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SDB:Install and configure sshguard

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sshguard can help you to make your SSH servers more secure then they already are. This article explains how to get, install and configure sshguard.
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sshguard works independently of the SSHD daemon and scripts. It monitors multiple system logs out of the box. When a multiple invalid log-in attempts occur, there will be an entry made for your firewall, to block the attacker in the future. Although created to secure SSH servers, it now supports many more protocol servers.

Sshguard is being actively maintained. It supports IPv6, whitelists and log authentication, interfaces with all the major firewall systems.


Sshguard is not available in the openSUSE repositories.Therefore, obtain a copy of the sshguard software from SourceForge, or another reliable source. Preferably (if available), get the RPM version for easy installation. Install the RPM package on the SSH server you wish to protect. Most easily, this can be done by using:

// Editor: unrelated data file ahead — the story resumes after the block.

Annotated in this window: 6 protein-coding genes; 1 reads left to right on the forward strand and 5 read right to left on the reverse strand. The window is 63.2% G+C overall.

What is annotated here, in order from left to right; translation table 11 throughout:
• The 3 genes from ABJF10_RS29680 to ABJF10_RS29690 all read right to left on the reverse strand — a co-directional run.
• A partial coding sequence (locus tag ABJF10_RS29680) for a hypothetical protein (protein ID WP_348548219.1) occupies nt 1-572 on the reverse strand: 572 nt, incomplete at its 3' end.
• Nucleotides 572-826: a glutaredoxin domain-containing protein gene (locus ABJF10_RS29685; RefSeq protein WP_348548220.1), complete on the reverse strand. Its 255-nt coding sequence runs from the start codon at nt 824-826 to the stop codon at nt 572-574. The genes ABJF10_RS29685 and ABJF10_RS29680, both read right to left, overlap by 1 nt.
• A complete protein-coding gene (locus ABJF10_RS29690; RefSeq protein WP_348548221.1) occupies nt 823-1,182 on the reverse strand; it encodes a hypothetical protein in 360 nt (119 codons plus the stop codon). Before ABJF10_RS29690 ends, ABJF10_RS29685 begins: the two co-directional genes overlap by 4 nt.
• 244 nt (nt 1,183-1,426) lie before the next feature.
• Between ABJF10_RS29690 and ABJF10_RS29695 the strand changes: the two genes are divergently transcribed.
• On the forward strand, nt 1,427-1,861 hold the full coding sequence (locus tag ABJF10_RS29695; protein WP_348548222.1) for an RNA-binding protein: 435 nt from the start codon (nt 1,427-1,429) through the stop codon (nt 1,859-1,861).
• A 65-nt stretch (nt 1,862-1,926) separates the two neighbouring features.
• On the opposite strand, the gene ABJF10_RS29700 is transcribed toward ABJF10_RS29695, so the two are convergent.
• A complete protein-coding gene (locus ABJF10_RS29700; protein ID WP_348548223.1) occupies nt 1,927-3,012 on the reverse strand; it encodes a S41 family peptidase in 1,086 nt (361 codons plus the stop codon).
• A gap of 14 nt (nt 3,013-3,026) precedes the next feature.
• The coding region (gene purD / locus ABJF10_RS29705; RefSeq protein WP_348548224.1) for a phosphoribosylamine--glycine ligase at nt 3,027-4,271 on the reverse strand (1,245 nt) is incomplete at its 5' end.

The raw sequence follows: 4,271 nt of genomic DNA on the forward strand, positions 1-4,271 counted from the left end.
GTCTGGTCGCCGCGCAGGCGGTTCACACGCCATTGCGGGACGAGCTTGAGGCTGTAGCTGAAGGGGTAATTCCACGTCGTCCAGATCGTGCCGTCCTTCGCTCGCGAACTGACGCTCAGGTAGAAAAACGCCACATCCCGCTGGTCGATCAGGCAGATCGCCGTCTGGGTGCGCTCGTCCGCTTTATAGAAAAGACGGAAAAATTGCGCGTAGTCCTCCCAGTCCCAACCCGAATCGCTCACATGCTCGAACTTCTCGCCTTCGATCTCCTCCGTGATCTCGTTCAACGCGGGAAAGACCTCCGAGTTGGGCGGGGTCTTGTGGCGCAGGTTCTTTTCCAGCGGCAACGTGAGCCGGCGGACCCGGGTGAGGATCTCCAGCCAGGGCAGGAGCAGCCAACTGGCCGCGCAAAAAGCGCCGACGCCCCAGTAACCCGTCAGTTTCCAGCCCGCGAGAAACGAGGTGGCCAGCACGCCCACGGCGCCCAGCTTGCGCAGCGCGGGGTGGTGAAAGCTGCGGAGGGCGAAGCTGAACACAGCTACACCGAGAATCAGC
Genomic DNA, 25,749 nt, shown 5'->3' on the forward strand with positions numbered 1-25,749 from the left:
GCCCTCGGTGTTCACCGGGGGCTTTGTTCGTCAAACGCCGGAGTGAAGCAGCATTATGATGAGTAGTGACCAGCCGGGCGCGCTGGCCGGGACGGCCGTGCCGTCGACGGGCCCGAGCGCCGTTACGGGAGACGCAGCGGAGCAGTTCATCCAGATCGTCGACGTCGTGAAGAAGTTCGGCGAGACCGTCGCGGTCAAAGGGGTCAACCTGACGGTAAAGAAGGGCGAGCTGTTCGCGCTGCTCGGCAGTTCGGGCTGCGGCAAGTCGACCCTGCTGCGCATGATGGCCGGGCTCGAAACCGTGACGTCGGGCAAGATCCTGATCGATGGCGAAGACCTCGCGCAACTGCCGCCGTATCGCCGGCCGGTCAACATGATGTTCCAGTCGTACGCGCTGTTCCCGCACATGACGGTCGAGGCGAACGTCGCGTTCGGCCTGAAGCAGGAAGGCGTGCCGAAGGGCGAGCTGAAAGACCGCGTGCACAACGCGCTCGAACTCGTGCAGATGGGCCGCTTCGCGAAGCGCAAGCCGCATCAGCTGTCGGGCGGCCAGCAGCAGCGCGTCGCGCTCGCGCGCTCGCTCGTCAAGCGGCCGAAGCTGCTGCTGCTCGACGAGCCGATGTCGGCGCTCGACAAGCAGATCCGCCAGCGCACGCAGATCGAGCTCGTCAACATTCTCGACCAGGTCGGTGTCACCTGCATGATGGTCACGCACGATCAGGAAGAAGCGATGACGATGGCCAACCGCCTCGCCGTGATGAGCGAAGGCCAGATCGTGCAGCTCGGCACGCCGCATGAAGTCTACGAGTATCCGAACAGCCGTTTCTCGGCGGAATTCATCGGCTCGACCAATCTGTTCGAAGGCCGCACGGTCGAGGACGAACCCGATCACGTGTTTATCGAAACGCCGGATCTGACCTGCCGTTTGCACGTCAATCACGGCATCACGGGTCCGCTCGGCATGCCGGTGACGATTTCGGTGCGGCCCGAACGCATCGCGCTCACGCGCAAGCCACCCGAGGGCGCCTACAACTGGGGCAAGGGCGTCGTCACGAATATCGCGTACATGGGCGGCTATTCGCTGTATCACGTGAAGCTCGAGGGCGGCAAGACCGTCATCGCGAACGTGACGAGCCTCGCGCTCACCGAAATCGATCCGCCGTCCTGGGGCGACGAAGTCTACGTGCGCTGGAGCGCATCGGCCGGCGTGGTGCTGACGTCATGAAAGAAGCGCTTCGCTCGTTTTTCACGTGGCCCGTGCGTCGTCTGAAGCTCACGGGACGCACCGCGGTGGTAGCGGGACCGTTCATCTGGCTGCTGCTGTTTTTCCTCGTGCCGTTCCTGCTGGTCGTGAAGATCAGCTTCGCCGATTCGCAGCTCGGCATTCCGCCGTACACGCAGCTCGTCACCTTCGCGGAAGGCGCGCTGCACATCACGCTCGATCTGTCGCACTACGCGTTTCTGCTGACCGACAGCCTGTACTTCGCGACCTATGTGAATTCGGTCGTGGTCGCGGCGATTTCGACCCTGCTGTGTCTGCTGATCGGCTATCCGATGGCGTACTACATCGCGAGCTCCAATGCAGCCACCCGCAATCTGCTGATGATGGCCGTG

$ rpm -Uvh sshguard-package-name.rpm

Firewall configuration

The SuSEfirewall2 firewalling system is very powerful, but unfortunately, may not be obvious where to place additional rules so that they are permanent and interoperate with the built-in openSUSE firewall configuration tools.

1. Edit the /etc/sysconfig/scripts/SuSEfirewall2-custom file. Add these lines to the fw_custom_before_port_handling section before the "true" statement:
   ## For SSHguard, regular IPv4 support:
   iptables -N sshguard
2. To the same file, add these lines to the fw_custom_before_denyall section before the "true" statement:
   ## For SSHguard
   iptables -A INPUT -j sshguard
3. Activate the firewall rule customizations by adding this line to the /etc/sysconfig/SuSEfirewall2 file.
4. Restart the firewall by using the following commands, or wait until the system is reset later.
$ /etc/init.d/SuSEfirewall2_init restart

AppArmor configuration

AppArmor is the next-generation chroot that keeps a service process or daemon from doing more than it should if it comes under attack. Rather than risk disabling this valuable service, it is relatively easy to reconfigure it to allow sshguard to perform its work.

1. Add the following lines to the /etc/apparmor.d/sbin.syslog-ng file:
   # allow syslog-ng to launch and pipe information to sshguard
   /usr/sbin/sshguard pxr,
   /bin/bash ix,
2. Create the following file and save it as /etc/apparmor.d/usr.sbin.sshguard:
   #include <tunables/global>
   /usr/sbin/sshguard {
     #include <abstractions/base>
     /usr/sbin/iptables Ux,

Now reboot your system.


In older versions of sshguard it was required the configure syslog-ng to export the messages to sshguard. This is no longer needed. Sshguard takes care of this automatically

See also

External links